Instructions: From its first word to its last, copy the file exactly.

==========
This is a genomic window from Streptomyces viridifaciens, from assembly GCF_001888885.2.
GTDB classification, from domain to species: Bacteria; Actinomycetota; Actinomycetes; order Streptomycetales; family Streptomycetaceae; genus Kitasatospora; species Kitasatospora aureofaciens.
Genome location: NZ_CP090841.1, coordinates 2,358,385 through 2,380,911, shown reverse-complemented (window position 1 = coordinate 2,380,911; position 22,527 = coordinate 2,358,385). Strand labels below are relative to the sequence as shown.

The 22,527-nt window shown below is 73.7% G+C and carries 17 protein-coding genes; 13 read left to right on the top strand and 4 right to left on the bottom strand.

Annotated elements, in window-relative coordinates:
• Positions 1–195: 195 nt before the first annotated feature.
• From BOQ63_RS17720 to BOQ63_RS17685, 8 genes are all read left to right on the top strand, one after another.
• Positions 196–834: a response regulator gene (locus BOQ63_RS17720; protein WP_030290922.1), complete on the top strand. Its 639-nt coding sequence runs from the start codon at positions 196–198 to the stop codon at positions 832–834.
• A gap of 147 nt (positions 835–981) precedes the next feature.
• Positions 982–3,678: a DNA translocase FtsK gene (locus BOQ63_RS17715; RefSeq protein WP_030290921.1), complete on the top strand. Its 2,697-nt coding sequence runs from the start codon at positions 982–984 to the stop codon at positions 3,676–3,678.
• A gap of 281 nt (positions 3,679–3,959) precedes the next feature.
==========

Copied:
This is a genomic window from Streptomyces viridifaciens, from assembly GCF_001888885.2.
GTDB classification, from domain to species: Bacteria; Actinomycetota; Actinomycetes; order Streptomycetales; family Streptomycetaceae; genus Kitasatospora; species Kitasatospora aureofaciens.
Genome location: NZ_CP090841.1, coordinates 2,358,385 through 2,380,911, shown reverse-complemented (window position 1 = coordinate 2,380,911; position 22,527 = coordinate 2,358,385). Strand labels below are relative to the sequence as shown.

The 22,527-nt window shown below is 73.7% G+C and carries 17 protein-coding genes; 13 read left to right on the top strand and 4 right to left on the bottom strand.

Annotated elements, in window-relative coordinates:
• Positions 1–195: 195 nt before the first annotated feature.
• From BOQ63_RS17720 to BOQ63_RS17685, 8 genes are all read left to right on the top strand, one after another.
• Positions 196–834: a response regulator gene (locus BOQ63_RS17720; protein WP_030290922.1), complete on the top strand. Its 639-nt coding sequence runs from the start codon at positions 196–198 to the stop codon at positions 832–834.
• A gap of 147 nt (positions 835–981) precedes the next feature.
• Positions 982–3,678: a DNA translocase FtsK gene (locus BOQ63_RS17715; RefSeq protein WP_030290921.1), complete on the top strand. Its 2,697-nt coding sequence runs from the start codon at positions 982–984 to the stop codon at positions 3,676–3,678.
• A gap of 281 nt (positions 3,679–3,959) precedes the next feature.